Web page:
Jay Leno, the all-suffering-est NBCUniversal loyalist, is being deployed to help resuscitate the media conglom’s CNBC as that cable business network comes off its lowest-rated quarter of the year in primetime and the lowest-rated quarter in its history in the demo for the business day, 9 AM-5 PM.

Lisa DeMoraes TV badge verticalCNBC already tested the idea of a Leno-hosted primetime show when it telecast Jay Leno’s Garage: The Ultimate Car Week over Labor Day weekend. At 10 PM that Sunday, Leno clocked 416,000 viewers (139,000 of them in the news demo), more than tripling the crowd CNBC clocked in the same time slot during Labor Day weekend in 2013. That special/backdoor pilot was an extension of sorts to Leno’s Emmy-winning Jay Leno’s Garage web series that can still be found on NBC.com — eight months after NBC gave Jay the boot, for a second time, from his Tonight Show gig, this time to make way for Jimmy Fallon. CNBC’s not commenting on the deal.

Jay Leno's GarageDespite being twice tossed, Jay’s never really stopped toiling for ratings for the company. Over the summer, he became the final mentor on Last Comic Standing as NBC looked to resurrect that summer franchise. And, just this morning, he lent a hand to the network’s struggling Today show, which used him to promote its weatherman Al Roker, using a USO comedy tour stop in Afghanistan as their backdrop.

“What kind of audience do you think this is going to be, Jay?” comedy tour emcee Roker asked star performer Leno from a military base.

“Uh, military,” Jay deadpanned.

“Really?” Roker responded.

“Yeah – not a lot of civilians buying tickets, for whatever reason. It will be a military show,” Leno repeated patiently.

“It will be a receptive audience,” Roker corrected.

Said Leno, reminding viewers he’s the old pro at doing comedy for the troops — not Roker: “They’re a great audience. These things are so much fun to do, because there’s really not a lot of pressure. It’s really loose, and having fun. It’s great,” As Roker continued to chat with other talent on the tour, Leno jumped in again:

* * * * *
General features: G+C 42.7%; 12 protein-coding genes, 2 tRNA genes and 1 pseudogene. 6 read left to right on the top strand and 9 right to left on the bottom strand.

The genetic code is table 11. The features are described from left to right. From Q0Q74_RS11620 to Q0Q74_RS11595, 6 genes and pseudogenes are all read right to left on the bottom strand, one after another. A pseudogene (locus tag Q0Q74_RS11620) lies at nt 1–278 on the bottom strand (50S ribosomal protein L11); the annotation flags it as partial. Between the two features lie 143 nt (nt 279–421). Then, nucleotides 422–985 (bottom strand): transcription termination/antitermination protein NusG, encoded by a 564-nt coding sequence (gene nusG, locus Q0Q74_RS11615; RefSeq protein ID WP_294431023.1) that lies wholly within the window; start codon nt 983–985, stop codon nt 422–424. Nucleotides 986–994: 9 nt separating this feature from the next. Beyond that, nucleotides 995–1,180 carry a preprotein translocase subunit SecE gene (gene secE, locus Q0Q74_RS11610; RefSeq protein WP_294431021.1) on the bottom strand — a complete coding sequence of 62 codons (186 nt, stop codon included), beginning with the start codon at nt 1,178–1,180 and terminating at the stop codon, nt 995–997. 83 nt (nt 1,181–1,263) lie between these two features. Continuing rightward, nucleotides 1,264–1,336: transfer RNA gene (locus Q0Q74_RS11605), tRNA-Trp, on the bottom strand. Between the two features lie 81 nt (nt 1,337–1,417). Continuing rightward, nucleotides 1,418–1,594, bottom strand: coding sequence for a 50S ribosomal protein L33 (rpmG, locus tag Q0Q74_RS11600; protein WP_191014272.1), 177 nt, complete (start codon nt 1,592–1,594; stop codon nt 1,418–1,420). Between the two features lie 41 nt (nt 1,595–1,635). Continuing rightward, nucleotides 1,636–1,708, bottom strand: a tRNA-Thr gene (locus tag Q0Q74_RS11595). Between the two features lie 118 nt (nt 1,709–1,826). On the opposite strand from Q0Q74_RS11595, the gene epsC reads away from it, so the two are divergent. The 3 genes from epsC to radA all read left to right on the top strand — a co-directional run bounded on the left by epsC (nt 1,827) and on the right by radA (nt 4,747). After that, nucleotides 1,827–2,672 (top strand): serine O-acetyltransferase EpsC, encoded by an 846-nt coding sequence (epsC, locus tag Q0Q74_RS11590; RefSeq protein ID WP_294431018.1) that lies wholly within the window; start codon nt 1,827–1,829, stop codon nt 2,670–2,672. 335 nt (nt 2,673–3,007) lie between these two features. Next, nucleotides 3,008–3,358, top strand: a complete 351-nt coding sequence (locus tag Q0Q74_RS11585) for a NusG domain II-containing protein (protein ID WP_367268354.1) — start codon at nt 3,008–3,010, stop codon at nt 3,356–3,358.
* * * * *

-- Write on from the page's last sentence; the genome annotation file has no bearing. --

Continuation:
“Afghanistan looks like Van Nuys — but with less gunfire,” he said.

“Leno’s already throwing fastballs before the show starts!” marveled anchor Willie Geist back at 30 Rock. “Van Nuys — boom!”

In March, when Jay was being inducted into the TV Academy Hall of Fame, he said he was glad he left The Tonight Show when he did because he was the oldest person on the show. Everyone else was 20 to 40 years younger than him and, while Image (1) cnbc-logo__130925034428-575x419.jpg for post 595389you may think you’re holding your own with them, “they’re really just laughing at you,” he explained. “You can’t be hip past a certain age. You have old-guy gestures.” And when you make references to The Dick Van Dyke Show they think it’s “a lesbian joke or something” —  and they don’t understand what you’re talking about when you say the time is “half past 2.”

Ironically, given his latest NBCU venture, Leno told the March crowd at the Beverly Wilshire induction ceremony that his favorite book is Charles Dickens’ novella A Christmas Carol — a searing indictment of 19th century industrial capitalism.

CNBC has been looking to broaden its primetime slate with reality TV formats. To date, its most successful such bid has been its reruns of ABC’s Mark Burnett-produced Shark Tank, which features rich people deciding whether to give budding entrepreneurs the money/deals they need to make them rich too.

Image (2) sharktank-nov-15__131116180559.jpg for post 637005In January, CNBC boasted its New Year’s Day marathon of that series drew the network’s largest average audience in the news demo in six years. The marathon had drawn more than 4.2 million unique viewers, averaging more than 540,000 total viewers and 240,000 adults 25-54 from 8 PM-2 AM ET. During its peak hours, it averaged nearly 700,000 total viewers and 300,000 adults 25-54, ranking No. 1 during the 10 PM hour among all cable news networks in 18-49, 25-54 and 35-64 demos. The 10 PM airing was CNBC’s most-watched program in three years, while the 9 PM telecast was CNBC’s highest-rated among adults 25-54 in three years, the network bragged back then, based on early stats.

Those numbers represented triple-digit ratings growth for the network among total viewers (287%) and adults 25-54 (345%) compared with the net’s time-period averages during fourth-quarter 2013.